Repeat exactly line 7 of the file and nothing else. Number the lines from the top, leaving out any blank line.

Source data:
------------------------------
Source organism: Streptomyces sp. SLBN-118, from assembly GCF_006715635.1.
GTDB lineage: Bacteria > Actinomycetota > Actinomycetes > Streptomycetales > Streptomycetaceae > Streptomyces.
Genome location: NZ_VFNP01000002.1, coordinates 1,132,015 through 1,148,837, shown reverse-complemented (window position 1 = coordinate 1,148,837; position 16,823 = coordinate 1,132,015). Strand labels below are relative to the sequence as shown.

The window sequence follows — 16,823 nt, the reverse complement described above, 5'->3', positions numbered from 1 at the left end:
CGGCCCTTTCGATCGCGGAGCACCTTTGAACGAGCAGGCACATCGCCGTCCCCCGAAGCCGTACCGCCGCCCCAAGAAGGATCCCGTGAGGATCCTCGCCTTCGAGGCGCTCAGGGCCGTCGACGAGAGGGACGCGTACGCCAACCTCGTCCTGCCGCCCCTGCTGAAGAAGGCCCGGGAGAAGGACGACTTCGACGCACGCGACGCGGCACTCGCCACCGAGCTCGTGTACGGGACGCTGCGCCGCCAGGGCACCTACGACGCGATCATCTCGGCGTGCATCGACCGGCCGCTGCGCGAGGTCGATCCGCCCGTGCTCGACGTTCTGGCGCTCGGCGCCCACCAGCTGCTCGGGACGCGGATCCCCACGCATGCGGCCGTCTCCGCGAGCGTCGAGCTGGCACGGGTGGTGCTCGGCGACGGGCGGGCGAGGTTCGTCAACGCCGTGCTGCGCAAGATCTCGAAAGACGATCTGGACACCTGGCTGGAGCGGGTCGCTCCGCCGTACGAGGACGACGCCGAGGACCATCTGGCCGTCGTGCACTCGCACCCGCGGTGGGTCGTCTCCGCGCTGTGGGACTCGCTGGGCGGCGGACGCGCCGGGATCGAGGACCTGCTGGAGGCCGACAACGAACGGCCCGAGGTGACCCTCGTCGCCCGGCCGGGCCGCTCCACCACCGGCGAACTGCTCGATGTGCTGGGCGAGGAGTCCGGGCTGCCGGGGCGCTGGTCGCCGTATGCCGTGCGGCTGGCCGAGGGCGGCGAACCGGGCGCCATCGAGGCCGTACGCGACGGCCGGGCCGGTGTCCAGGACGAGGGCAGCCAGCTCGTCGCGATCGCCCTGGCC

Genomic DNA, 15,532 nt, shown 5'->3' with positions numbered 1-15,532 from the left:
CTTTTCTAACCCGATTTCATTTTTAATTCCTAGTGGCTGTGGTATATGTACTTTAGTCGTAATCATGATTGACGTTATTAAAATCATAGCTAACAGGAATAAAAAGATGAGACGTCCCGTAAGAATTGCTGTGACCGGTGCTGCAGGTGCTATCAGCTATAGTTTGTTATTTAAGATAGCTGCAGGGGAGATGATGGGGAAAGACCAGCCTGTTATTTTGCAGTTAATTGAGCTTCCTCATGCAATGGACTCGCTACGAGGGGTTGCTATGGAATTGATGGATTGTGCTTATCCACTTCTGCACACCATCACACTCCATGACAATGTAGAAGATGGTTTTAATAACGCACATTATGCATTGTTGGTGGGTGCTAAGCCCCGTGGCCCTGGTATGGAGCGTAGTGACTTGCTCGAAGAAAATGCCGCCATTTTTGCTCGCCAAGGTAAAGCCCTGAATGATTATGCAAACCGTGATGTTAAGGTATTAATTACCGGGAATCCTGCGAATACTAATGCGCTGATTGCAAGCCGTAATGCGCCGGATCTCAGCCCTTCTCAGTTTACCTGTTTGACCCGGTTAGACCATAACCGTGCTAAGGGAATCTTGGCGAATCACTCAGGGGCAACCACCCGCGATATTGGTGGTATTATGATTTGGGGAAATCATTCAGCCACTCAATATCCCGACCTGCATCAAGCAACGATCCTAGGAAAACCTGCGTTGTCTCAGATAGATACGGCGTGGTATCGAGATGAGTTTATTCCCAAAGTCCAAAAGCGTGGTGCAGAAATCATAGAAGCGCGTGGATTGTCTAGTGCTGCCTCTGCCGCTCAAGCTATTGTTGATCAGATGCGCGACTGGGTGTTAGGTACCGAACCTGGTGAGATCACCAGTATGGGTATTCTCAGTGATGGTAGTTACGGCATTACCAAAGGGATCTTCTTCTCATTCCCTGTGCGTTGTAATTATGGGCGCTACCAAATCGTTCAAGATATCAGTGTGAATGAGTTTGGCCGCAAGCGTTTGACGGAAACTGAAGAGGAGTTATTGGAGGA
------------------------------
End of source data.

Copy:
CTTTTCTAACCCGATTTCATTTTTAATTCCTAGTGGCTGTGGTATATGTACTTTAGTCGTAATCATGATTGACGTTATTAAAATCATAGCTAACAGGAATAAAAAGATGAGACGTCCCGTAAGAATTGCTGTGACCGGTGCTGCAGGTGCTATCAGCTATAGTTTGTTATTTAAGATAGCTGCAGGGGAGATGATGGGGAAAGACCAGCCTGTTATTTTGCAGTTAATTGAGCTTCCTCATGCAATGGACTCGCTACGAGGGGTTGCTATGGAATTGATGGATTGTGCTTATCCACTTCTGCACACCATCACACTCCATGACAATGTAGAAGATGGTTTTAATAACGCACATTATGCATTGTTGGTGGGTGCTAAGCCCCGTGGCCCTGGTATGGAGCGTAGTGACTTGCTCGAAGAAAATGCCGCCATTTTTGCTCGCCAAGGTAAAGCCCTGAATGATTATGCAAACCGTGATGTTAAGGTATTAATTACCGGGAATCCTGCGAATACTAATGCGCTGATTGCAAGCCGTAATGCGCCGGATCTCAGCCCTTCTCAGTTTACCTGTTTGACCCGGTTAGACCATAACCGTGCTAAGGGAATCTTGGCGAATCACTCAGGGGCAACCACCCGCGATATTGGTGGTATTATGATTTGGGGAAATCATTCAGCCACTCAATATCCCGACCTGCATCAAGCAACGATCCTAGGAAAACCTGCGTTGTCTCAGATAGATACGGCGTGGTATCGAGATGAGTTTATTCCCAAAGTCCAAAAGCGTGGTGCAGAAATCATAGAAGCGCGTGGATTGTCTAGTGCTGCCTCTGCCGCTCAAGCTATTGTTGATCAGATGCGCGACTGGGTGTTAGGTACCGAACCTGGTGAGATCACCAGTATGGGTATTCTCAGTGATGGTAGTTACGGCATTACCAAAGGGATCTTCTTCTCATTCCCTGTGCGTTGTAATTATGGGCGCTACCAAATCGTTCAAGATATCAGTGTGAATGAGTTTGGCCGCAAGCGTTTGACGGAAACTGAAGAGGAGTTATTGGAGGA